- Research Article
- Open Access
- Published:

# Predicting the purebred-crossbred genetic correlation from the genetic variance components in the parental lines

*Genetics Selection Evolution*
**volume 53**, Article number: 10 (2021)

## Abstract

### Background

The genetic correlation between purebred and crossbred performance (\({r}_{pc}\)) is an important parameter in pig and poultry breeding, because response to selection in crossbred performance depends on the value of \({r}_{pc}\) when selection is based on purebred (PB) performance. The value of \({r}_{pc}\) can be substantially lower than 1, which is partly due to differences in allele frequencies between parental lines when non-additive genetic effects are present. This relationship between \({r}_{pc}\) and parental allele frequencies suggests that \({r}_{pc}\) can be expressed as a function of genetic parameters for the trait in the parental lines. In this study, we derived expressions for \({r}_{pc}\) based on genetic variances within, and the genetic covariance between parental lines. It is important to note that the variance components used in our expressions are not the components that are typically estimated in empirical data. The expressions were derived for a genetic model with additive and dominance effects (D), and additive and epistatic additive-by-additive effects (E_{AA}). We validated our expressions using simulations of purebred parental lines and their crosses, where the parental lines were either selected or not. Finally, using these simulations, we investigated the value of \({r}_{pc}\) for genetic models with both dominance and epistasis or with other types of epistasis, for which expressions could not be derived.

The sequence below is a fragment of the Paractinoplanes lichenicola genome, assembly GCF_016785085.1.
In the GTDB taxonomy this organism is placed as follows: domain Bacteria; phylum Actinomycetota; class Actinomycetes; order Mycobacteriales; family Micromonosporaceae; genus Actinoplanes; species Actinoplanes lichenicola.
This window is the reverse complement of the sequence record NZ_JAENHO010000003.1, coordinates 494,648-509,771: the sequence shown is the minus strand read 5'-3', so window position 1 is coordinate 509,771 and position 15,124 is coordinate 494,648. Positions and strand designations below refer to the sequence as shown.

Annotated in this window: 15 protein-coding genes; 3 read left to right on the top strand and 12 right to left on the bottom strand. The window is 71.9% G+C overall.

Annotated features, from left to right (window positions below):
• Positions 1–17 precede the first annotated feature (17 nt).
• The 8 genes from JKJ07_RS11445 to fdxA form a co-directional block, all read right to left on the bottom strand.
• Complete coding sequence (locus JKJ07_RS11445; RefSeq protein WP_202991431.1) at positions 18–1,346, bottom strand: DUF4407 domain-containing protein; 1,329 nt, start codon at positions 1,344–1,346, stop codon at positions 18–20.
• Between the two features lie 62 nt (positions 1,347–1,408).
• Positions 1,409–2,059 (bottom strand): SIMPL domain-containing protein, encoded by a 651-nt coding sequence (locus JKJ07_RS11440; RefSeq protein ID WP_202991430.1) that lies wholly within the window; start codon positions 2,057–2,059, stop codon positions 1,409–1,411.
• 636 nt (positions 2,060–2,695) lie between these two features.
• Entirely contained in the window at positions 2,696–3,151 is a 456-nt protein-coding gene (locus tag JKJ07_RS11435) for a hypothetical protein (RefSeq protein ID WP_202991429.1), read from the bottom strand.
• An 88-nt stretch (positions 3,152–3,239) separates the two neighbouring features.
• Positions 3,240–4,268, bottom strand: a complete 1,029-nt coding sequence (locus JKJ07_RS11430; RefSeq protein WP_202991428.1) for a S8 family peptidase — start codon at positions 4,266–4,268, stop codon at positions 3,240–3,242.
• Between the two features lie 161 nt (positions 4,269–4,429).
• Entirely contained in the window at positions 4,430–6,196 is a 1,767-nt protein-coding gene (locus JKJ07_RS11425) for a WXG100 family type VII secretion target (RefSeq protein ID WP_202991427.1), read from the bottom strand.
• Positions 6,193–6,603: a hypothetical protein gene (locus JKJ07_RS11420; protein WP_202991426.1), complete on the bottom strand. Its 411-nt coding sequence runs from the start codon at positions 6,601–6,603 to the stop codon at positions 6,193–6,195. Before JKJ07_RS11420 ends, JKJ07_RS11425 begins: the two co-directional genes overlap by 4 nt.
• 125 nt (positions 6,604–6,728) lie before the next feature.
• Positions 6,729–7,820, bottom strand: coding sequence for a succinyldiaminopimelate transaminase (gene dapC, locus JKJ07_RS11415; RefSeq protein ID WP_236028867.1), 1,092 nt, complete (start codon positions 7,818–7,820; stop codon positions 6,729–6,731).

### Results

Our simulations show that when non-additive effects are present, \({r}_{pc}\) decreases with increasing differences in allele frequencies between the parental lines. Genetic models that involve dominance result in lower values of \({r}_{pc}\) than genetic models that involve epistasis only. Using information of parental lines only, our expressions provide exact estimates of \({r}_{pc}\) for models D and E_{AA}, and accurate upper and lower bounds of \({r}_{pc}\) for two other genetic models.

### Conclusion

This work lays the foundation to enable estimation of \({r}_{pc}\) from information collected in PB parental lines only.

## Background

Pig and poultry breeders benefit from heterosis and breed complementarity by mating animals from genetically-distinct purebred parental lines to produce crossbred production animals [1, 2]. The aim of such breeding programs is to improve crossbred (CB) performance, while selection is within the parental lines, usually based on measurements of purebred (PB) performance. As a result, response to selection in CB performance depends partly on the genetic correlation between PB and CB performance (\({r}_{pc}\)), which is generally lower than 1 for most traits in livestock populations [3,4,5,6,7,8,9]. Hence, \({r}_{pc}\) is an important parameter in breeding programs of pig and poultry.